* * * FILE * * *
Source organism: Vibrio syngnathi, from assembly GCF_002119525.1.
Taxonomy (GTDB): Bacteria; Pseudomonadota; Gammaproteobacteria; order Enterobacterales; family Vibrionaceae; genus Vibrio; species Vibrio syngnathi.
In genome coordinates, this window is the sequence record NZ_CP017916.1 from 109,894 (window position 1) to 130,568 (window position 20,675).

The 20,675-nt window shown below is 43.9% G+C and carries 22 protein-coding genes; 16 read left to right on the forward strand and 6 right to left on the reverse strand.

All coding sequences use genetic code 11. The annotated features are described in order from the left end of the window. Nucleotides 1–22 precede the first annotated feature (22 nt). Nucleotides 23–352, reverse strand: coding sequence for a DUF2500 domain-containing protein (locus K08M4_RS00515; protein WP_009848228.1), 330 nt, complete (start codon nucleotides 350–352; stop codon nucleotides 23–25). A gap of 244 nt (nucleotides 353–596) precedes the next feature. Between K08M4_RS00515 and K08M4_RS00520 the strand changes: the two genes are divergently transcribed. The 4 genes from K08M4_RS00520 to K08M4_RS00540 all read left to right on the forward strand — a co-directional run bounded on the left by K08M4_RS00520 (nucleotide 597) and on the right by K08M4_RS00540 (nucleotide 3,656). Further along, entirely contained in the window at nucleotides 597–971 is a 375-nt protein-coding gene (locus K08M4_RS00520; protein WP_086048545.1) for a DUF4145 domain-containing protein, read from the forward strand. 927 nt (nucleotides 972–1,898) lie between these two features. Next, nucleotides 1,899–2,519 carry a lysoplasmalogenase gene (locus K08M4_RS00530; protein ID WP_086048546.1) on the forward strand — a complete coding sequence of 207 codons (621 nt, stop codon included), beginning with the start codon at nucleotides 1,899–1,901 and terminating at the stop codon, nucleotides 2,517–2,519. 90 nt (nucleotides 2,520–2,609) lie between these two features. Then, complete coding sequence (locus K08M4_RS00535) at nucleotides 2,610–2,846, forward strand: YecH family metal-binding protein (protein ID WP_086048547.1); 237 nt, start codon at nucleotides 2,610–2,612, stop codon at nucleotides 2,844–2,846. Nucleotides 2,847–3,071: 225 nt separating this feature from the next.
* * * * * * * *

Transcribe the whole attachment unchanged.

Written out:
Source organism: Vibrio syngnathi, from assembly GCF_002119525.1.
Taxonomy (GTDB): Bacteria; Pseudomonadota; Gammaproteobacteria; order Enterobacterales; family Vibrionaceae; genus Vibrio; species Vibrio syngnathi.
In genome coordinates, this window is the sequence record NZ_CP017916.1 from 109,894 (window position 1) to 130,568 (window position 20,675).

The 20,675-nt window shown below is 43.9% G+C and carries 22 protein-coding genes; 16 read left to right on the forward strand and 6 right to left on the reverse strand.

All coding sequences use genetic code 11. The annotated features are described in order from the left end of the window. Nucleotides 1–22 precede the first annotated feature (22 nt). Nucleotides 23–352, reverse strand: coding sequence for a DUF2500 domain-containing protein (locus K08M4_RS00515; protein WP_009848228.1), 330 nt, complete (start codon nucleotides 350–352; stop codon nucleotides 23–25). A gap of 244 nt (nucleotides 353–596) precedes the next feature. Between K08M4_RS00515 and K08M4_RS00520 the strand changes: the two genes are divergently transcribed. The 4 genes from K08M4_RS00520 to K08M4_RS00540 all read left to right on the forward strand — a co-directional run bounded on the left by K08M4_RS00520 (nucleotide 597) and on the right by K08M4_RS00540 (nucleotide 3,656). Further along, entirely contained in the window at nucleotides 597–971 is a 375-nt protein-coding gene (locus K08M4_RS00520; protein WP_086048545.1) for a DUF4145 domain-containing protein, read from the forward strand. 927 nt (nucleotides 972–1,898) lie between these two features. Next, nucleotides 1,899–2,519 carry a lysoplasmalogenase gene (locus K08M4_RS00530; protein ID WP_086048546.1) on the forward strand — a complete coding sequence of 207 codons (621 nt, stop codon included), beginning with the start codon at nucleotides 1,899–1,901 and terminating at the stop codon, nucleotides 2,517–2,519. 90 nt (nucleotides 2,520–2,609) lie between these two features. Then, complete coding sequence (locus K08M4_RS00535) at nucleotides 2,610–2,846, forward strand: YecH family metal-binding protein (protein ID WP_086048547.1); 237 nt, start codon at nucleotides 2,610–2,612, stop codon at nucleotides 2,844–2,846. Nucleotides 2,847–3,071: 225 nt separating this feature from the next.